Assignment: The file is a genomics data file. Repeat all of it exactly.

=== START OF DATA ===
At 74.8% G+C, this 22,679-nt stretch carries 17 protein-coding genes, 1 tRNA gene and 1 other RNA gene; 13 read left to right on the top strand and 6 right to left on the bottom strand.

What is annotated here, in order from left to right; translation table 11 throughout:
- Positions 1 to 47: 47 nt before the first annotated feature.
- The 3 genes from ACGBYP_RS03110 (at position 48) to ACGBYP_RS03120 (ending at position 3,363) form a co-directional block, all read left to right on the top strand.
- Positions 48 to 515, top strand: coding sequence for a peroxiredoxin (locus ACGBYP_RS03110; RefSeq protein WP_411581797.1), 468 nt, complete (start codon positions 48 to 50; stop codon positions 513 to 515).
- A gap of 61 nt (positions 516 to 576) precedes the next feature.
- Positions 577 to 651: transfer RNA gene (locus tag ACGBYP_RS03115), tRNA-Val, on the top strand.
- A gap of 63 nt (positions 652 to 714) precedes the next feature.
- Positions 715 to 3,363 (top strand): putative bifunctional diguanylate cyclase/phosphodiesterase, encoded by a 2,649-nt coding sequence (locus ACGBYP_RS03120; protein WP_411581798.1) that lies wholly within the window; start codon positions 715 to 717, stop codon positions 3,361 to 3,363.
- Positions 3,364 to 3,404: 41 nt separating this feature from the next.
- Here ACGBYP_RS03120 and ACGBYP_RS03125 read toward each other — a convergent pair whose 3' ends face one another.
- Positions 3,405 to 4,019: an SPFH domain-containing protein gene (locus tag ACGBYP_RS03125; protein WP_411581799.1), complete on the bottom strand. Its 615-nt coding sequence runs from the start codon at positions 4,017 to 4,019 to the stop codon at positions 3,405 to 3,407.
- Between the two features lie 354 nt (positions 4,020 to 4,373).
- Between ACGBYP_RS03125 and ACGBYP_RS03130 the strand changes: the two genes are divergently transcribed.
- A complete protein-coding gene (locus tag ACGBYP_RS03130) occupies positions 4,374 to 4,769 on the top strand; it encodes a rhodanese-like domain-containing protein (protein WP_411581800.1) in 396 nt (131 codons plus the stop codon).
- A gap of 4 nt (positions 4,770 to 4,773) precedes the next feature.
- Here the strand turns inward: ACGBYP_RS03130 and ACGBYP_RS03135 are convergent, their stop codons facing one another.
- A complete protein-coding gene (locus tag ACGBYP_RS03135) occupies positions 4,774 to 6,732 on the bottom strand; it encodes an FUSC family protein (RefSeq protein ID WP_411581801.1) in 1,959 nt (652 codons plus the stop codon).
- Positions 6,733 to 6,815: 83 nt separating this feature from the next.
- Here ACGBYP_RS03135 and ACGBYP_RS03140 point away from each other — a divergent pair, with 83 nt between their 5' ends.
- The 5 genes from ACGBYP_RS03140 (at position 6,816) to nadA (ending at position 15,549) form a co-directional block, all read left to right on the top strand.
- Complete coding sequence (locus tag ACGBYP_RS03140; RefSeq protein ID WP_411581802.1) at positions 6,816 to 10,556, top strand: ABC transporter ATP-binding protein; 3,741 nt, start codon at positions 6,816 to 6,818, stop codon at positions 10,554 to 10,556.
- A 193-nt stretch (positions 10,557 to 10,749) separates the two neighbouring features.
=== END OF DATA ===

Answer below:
At 74.8% G+C, this 22,679-nt stretch carries 17 protein-coding genes, 1 tRNA gene and 1 other RNA gene; 13 read left to right on the top strand and 6 right to left on the bottom strand.

What is annotated here, in order from left to right; translation table 11 throughout:
- Positions 1 to 47: 47 nt before the first annotated feature.
- The 3 genes from ACGBYP_RS03110 (at position 48) to ACGBYP_RS03120 (ending at position 3,363) form a co-directional block, all read left to right on the top strand.
- Positions 48 to 515, top strand: coding sequence for a peroxiredoxin (locus ACGBYP_RS03110; RefSeq protein WP_411581797.1), 468 nt, complete (start codon positions 48 to 50; stop codon positions 513 to 515).
- A gap of 61 nt (positions 516 to 576) precedes the next feature.
- Positions 577 to 651: transfer RNA gene (locus tag ACGBYP_RS03115), tRNA-Val, on the top strand.
- A gap of 63 nt (positions 652 to 714) precedes the next feature.
- Positions 715 to 3,363 (top strand): putative bifunctional diguanylate cyclase/phosphodiesterase, encoded by a 2,649-nt coding sequence (locus ACGBYP_RS03120; protein WP_411581798.1) that lies wholly within the window; start codon positions 715 to 717, stop codon positions 3,361 to 3,363.
- Positions 3,364 to 3,404: 41 nt separating this feature from the next.
- Here ACGBYP_RS03120 and ACGBYP_RS03125 read toward each other — a convergent pair whose 3' ends face one another.
- Positions 3,405 to 4,019: an SPFH domain-containing protein gene (locus tag ACGBYP_RS03125; protein WP_411581799.1), complete on the bottom strand. Its 615-nt coding sequence runs from the start codon at positions 4,017 to 4,019 to the stop codon at positions 3,405 to 3,407.
- Between the two features lie 354 nt (positions 4,020 to 4,373).
- Between ACGBYP_RS03125 and ACGBYP_RS03130 the strand changes: the two genes are divergently transcribed.
- A complete protein-coding gene (locus tag ACGBYP_RS03130) occupies positions 4,374 to 4,769 on the top strand; it encodes a rhodanese-like domain-containing protein (protein WP_411581800.1) in 396 nt (131 codons plus the stop codon).
- A gap of 4 nt (positions 4,770 to 4,773) precedes the next feature.
- Here the strand turns inward: ACGBYP_RS03130 and ACGBYP_RS03135 are convergent, their stop codons facing one another.
- A complete protein-coding gene (locus tag ACGBYP_RS03135) occupies positions 4,774 to 6,732 on the bottom strand; it encodes an FUSC family protein (RefSeq protein ID WP_411581801.1) in 1,959 nt (652 codons plus the stop codon).
- Positions 6,733 to 6,815: 83 nt separating this feature from the next.
- Here ACGBYP_RS03135 and ACGBYP_RS03140 point away from each other — a divergent pair, with 83 nt between their 5' ends.
- The 5 genes from ACGBYP_RS03140 (at position 6,816) to nadA (ending at position 15,549) form a co-directional block, all read left to right on the top strand.
- Complete coding sequence (locus tag ACGBYP_RS03140; RefSeq protein ID WP_411581802.1) at positions 6,816 to 10,556, top strand: ABC transporter ATP-binding protein; 3,741 nt, start codon at positions 6,816 to 6,818, stop codon at positions 10,554 to 10,556.
- A 193-nt stretch (positions 10,557 to 10,749) separates the two neighbouring features.